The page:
Suffolk legacies boost cancer research
MORE than £2million was left to Cancer Research UK in the wills of Suffolk residents in a 12-month period, latest figures show.The charity said residents in the Ipswich area had pledged more than £2m in wills during the financial year 2005-6.
MORE than £2million was left to Cancer Research UK in the wills of Suffolk residents in a 12-month period, latest figures show.
The charity said residents in the Ipswich area had pledged more than £2m in wills during the financial year 2005-6.
This had helped fund the vital research of more than 3,000 doctors, nurses and scientists across the UK.
Cancer Research UK said legacies or gifts left in wills were extremely important to the charity sector which receives about a third of its income - £1.5billion in 2005 - in this way.
Almost half of Cancer Research UK's work is funded by legacies.
Paul Farthing, director of legacies at Cancer Research UK, said: “Leaving a gift to charity is a simple yet impactful way for anyone to support a good cause.
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“The money left to us in legacies - around £130 m - funded almost half of our research last year, enabling us to safeguard the charity's vital research into the causes and treatments of all forms of cancer.”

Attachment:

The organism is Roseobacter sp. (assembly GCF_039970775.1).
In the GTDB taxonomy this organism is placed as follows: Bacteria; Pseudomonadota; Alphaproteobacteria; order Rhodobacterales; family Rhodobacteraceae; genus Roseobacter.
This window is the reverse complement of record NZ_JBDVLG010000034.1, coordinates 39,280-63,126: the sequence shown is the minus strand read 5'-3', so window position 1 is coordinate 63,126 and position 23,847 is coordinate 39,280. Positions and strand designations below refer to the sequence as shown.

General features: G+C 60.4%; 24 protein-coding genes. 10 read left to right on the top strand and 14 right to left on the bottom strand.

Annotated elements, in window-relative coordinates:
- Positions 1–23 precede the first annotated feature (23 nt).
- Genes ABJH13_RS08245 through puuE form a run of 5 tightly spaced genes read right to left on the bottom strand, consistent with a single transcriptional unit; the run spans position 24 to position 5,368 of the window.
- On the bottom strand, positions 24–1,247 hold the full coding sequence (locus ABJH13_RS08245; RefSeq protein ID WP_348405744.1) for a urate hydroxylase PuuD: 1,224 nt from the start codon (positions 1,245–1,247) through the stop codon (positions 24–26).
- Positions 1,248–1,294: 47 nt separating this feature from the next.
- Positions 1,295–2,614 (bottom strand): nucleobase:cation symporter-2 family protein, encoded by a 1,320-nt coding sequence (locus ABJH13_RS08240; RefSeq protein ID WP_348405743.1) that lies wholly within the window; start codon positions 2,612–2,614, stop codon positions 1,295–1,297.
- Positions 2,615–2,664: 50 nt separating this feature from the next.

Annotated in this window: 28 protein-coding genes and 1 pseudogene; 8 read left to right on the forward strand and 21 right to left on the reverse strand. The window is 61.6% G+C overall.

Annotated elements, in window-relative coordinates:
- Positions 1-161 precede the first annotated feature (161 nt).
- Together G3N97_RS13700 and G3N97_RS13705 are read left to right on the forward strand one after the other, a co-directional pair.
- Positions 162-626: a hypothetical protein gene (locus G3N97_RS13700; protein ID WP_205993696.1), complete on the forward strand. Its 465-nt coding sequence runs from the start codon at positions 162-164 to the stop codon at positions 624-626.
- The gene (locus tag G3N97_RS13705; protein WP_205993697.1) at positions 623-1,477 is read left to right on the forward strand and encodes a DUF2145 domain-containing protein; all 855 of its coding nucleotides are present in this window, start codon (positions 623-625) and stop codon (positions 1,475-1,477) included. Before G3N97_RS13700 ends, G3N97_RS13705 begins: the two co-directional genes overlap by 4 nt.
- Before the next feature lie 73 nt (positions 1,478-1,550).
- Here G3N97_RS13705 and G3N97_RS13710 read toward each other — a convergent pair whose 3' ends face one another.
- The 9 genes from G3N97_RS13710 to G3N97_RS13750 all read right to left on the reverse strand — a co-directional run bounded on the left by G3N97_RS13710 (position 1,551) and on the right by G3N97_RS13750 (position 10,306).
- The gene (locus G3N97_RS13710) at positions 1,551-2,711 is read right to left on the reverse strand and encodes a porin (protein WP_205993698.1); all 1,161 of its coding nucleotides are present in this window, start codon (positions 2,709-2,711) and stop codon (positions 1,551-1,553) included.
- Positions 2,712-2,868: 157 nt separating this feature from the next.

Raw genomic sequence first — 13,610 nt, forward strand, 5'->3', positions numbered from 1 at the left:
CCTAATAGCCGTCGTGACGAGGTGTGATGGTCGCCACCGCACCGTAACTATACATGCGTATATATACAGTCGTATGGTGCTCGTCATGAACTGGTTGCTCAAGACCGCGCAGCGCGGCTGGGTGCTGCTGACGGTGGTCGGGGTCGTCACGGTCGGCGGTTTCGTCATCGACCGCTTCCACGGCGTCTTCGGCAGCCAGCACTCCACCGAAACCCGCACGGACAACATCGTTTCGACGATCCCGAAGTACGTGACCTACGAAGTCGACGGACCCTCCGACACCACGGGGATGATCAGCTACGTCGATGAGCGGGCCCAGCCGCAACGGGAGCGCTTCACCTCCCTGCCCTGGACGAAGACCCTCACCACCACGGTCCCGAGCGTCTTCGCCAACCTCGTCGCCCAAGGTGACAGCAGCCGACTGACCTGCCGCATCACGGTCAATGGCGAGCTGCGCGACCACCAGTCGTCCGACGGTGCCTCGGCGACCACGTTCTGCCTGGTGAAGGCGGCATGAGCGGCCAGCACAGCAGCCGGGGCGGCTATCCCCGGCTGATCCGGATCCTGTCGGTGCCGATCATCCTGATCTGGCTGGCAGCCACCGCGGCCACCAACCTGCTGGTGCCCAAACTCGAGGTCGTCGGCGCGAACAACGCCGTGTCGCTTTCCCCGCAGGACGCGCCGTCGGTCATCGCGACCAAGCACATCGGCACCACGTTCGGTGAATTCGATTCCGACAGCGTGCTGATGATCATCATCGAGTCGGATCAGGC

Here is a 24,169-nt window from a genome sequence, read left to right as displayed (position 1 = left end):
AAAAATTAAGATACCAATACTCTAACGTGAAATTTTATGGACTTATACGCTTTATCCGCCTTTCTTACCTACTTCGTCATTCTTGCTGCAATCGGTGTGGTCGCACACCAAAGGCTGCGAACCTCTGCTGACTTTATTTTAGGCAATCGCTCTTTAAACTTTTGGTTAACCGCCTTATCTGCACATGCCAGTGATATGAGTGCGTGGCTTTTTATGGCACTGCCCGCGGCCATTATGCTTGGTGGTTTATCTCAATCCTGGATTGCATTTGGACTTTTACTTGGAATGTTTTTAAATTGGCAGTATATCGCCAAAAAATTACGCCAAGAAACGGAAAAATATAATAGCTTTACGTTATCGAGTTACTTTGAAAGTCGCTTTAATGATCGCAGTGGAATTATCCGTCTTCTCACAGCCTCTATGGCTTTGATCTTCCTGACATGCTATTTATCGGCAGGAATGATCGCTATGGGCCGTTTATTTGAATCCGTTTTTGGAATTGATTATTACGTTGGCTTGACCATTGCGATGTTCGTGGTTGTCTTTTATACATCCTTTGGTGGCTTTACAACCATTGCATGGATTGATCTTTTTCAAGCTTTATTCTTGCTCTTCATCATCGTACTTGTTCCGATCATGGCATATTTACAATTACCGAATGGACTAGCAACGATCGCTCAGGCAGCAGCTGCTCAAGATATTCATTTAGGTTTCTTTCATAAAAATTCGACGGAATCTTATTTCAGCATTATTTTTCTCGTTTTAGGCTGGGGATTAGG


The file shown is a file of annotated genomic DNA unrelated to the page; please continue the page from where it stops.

More than one in three people in UK will develop cancer at some point in their lives and more than 24,000 people are diagnosed across the East of England every year.
Cancer Research UK said the good news is that more people are surviving the disease thanks to earlier detection, more effective diagnosis and improved treatments made possible by ongoing research into cancer.
More than 100 Cancer Research UK supporters attended a lunch reception at Hintlesham Hall Hotel recently to discover more about the impact legacies have had by funding research nationally and locally.
Supporters were joined by Dr Julie Sharp, science information manager at Cancer Research UK, who spoke about the charity's pioneering work to beat cancer and about clinical trials.